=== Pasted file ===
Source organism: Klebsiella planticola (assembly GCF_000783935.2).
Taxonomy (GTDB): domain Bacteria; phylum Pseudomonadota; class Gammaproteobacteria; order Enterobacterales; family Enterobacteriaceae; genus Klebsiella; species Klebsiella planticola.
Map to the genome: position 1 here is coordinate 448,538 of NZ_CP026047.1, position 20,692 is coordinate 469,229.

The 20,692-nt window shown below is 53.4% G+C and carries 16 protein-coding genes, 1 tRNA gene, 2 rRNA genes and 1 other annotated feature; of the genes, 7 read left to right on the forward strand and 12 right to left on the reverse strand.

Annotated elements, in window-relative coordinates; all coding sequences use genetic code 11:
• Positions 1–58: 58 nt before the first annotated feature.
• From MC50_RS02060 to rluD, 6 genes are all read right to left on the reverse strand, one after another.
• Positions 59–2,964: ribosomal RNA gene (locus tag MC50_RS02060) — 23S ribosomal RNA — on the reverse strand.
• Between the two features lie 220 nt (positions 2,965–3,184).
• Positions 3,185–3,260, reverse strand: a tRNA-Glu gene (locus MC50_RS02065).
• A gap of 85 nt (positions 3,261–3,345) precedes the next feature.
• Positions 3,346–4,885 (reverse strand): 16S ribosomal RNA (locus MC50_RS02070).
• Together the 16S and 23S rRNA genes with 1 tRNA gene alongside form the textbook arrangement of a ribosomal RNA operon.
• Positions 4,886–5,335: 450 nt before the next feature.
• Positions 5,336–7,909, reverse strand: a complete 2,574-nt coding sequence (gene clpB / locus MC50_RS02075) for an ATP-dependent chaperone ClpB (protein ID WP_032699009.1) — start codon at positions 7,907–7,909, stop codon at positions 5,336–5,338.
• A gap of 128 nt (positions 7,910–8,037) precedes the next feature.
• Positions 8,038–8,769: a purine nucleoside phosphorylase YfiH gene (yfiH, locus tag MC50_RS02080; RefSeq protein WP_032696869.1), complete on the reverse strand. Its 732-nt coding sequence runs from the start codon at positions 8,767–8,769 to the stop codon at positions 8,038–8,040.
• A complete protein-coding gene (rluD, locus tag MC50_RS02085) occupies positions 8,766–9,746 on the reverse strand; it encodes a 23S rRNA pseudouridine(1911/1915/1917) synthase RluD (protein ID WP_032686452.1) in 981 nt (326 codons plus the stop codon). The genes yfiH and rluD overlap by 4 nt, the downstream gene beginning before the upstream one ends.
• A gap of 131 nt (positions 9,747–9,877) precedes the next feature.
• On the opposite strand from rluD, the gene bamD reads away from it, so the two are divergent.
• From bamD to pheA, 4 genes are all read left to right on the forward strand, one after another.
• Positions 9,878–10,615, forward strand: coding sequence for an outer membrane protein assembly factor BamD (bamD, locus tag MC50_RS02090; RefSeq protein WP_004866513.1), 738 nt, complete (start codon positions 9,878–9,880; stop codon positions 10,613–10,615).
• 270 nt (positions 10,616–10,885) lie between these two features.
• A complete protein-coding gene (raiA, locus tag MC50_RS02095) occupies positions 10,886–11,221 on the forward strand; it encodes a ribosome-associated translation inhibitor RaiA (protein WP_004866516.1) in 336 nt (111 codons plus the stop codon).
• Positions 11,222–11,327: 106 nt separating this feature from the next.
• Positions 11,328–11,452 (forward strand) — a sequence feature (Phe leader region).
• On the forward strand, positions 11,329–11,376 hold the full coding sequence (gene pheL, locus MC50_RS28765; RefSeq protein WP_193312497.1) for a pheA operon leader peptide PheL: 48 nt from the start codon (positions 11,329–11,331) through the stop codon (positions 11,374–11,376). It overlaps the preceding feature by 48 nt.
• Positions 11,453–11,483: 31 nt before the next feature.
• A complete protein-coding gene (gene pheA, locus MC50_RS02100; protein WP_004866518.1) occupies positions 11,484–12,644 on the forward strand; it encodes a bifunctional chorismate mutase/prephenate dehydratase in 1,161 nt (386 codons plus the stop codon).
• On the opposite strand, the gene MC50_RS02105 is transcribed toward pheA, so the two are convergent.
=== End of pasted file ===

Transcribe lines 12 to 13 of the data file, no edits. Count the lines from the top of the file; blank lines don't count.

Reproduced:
• Positions 3,346–4,885 (reverse strand): 16S ribosomal RNA (locus MC50_RS02070).
• Together the 16S and 23S rRNA genes with 1 tRNA gene alongside form the textbook arrangement of a ribosomal RNA operon.